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Reggae Girlz goalkeeper reaching new heights

Published:Saturday | October 18, 2014 | 6:48 PMGordon Williams
AP Jamaica's goalkeeper Nicole McClure makes a save during yesterday's CONCACAF women's championship game against Costa Rica in the United States.

KANSAS CITY, United States:

Nicole McClure's booming voice climbed high into the rafters of Sporting Park. As Jamaica's goalkeeper urged teammates to defend a Martinique free kick just outside Jamaica's penalty box, there wasn't room for gentle diplomacy.

"Four in the wall!" McClure demanded here Thursday, bobbing around in front of her net, hands waving and pointing as she shifted Reggae Girlz into proper line.

No sooner had Martinique's rare threat on goal materialised, however, it fizzled. But McClure's command reminded observers of the respect she has earned in a national programme seeking plenty as it pushes towards a historic first berth in a women's World Cup.

Martinique's feeble effort, mirrored in a 6-0 loss, meant a huge McClure impact wasn't critical. Her influence on Jamaica's fortunes for the rest of the CONCACAF Women's Championship (CWC) and beyond, however, is predicted to be the opposite. Yet, coaches believe, she will rise to the challenge.

"She is not an ordinary goalkeeper," Wendell Downswell, who has guided Jamaican teams at multiple levels and is here to assist head coach Merron Gordon tackle the CWC, said of McClure, who plays for Ostersunds DFF in a Swedish semi-professional league. "A lot will depend on her performance."

Head coach Merron Gordon compared her quality with the cream of net minders the region has produced.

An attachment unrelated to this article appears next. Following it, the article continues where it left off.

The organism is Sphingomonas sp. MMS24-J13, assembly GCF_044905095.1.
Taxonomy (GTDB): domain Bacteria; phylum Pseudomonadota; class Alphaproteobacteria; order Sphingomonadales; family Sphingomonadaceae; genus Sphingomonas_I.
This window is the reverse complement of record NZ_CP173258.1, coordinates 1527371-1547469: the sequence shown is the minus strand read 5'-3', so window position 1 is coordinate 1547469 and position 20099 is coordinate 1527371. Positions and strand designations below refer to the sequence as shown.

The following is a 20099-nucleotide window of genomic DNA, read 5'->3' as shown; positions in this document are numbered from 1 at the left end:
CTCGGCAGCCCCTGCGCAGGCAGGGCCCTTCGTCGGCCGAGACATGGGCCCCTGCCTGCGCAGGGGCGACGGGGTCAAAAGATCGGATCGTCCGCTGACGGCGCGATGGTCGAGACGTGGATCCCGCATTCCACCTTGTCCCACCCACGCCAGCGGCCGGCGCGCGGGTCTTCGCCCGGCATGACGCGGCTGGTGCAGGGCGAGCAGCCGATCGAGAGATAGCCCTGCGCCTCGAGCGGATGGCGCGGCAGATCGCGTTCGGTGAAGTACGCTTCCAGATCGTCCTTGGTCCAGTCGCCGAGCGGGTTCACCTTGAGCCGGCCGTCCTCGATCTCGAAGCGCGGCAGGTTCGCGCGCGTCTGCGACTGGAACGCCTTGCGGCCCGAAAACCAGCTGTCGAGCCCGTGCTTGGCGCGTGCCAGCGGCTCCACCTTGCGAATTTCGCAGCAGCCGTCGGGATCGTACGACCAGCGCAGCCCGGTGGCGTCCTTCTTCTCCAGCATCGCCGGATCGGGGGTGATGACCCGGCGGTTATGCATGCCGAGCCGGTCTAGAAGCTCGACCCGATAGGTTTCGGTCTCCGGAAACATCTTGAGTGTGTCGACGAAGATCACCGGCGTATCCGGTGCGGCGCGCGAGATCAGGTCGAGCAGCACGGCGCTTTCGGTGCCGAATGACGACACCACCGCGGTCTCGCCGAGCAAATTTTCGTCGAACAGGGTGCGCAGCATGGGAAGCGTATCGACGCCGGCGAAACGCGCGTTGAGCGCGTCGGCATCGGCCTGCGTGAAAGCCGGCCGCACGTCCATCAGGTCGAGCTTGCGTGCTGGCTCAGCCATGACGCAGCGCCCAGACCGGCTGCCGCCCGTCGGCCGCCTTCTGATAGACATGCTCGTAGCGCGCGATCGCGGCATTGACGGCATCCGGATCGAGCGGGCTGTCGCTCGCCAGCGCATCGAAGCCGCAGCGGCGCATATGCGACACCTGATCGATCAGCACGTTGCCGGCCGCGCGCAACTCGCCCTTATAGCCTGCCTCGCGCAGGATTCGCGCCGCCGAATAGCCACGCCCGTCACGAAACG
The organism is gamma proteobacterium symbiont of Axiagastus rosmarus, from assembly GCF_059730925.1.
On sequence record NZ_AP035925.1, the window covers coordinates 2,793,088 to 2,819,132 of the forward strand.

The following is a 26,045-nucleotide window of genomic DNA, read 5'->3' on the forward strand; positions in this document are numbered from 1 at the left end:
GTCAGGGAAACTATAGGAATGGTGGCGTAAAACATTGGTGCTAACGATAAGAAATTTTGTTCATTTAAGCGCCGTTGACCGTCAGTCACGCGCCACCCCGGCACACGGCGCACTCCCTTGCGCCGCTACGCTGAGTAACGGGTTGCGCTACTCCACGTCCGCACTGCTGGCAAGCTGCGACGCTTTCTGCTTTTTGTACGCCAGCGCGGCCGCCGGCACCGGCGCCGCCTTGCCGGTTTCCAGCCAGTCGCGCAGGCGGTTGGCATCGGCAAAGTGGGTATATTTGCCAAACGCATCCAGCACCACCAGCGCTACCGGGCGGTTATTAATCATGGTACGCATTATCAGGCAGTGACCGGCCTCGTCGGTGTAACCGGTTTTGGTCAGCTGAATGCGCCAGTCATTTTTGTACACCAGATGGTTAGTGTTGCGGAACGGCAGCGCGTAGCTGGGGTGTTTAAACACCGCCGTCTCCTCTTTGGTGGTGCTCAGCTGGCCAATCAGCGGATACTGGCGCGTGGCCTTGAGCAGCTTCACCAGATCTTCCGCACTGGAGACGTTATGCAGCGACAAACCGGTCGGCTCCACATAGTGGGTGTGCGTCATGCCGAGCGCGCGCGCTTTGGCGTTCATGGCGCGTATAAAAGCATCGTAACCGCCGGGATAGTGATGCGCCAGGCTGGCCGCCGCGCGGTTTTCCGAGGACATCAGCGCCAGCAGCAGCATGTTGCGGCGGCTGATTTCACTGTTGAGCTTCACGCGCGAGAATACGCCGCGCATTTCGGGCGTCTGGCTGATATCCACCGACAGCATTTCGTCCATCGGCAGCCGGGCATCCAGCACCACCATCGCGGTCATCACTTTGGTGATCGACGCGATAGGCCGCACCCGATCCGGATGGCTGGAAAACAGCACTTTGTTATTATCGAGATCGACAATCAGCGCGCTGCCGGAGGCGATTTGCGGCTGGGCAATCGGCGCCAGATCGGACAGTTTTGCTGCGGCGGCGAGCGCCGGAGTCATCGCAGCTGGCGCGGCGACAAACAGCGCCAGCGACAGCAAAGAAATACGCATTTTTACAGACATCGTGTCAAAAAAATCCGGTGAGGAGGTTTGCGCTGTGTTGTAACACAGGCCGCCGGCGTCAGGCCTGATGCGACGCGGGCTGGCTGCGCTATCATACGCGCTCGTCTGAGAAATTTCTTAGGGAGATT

"McClure is one of the best female goalkeepers I've ever seen in the Caribbean," he said.

But it was Downswell who made the boldest claim, arguing McClure could challenge Jamaica's young male 'keepers.


"She's better than some of the boys from the Under-17 and maybe the Under-20," said Downswell, who coached Jamaica at World Cups in those age groups and is currently national coordinator for male and female youth programmes. "She can compete with them."

McClure's advantages, both coaches agree, hinge not just on her athletic abilities, but approach. She moves easily in the penalty area and handles the ball cleanly. Gordon called her footwork "awesome", adding that McClure could do well playing "out on the field".

The 5' 7" former University of South Florida standout is comfortable taking charge. When McClure talks, the Girlz listen.

"Professionalism, work ethic, her leadership qualities," said Gordon listing the 24-year-old's assets.

"Even though she's young, she's seen as a future captain."

McClure's influence and skills bring an automatic boost to the Girlz.

"She's the consummate professional," said Downswell. "She's technically sound and her being in the goal injects a lot of confidence."

Jamaica will need that for the final World Cup push.

"I'm very confident in how we've been playing," she said ahead of Martinique. "... We should do well."

For Jamaica, it all starts between the posts.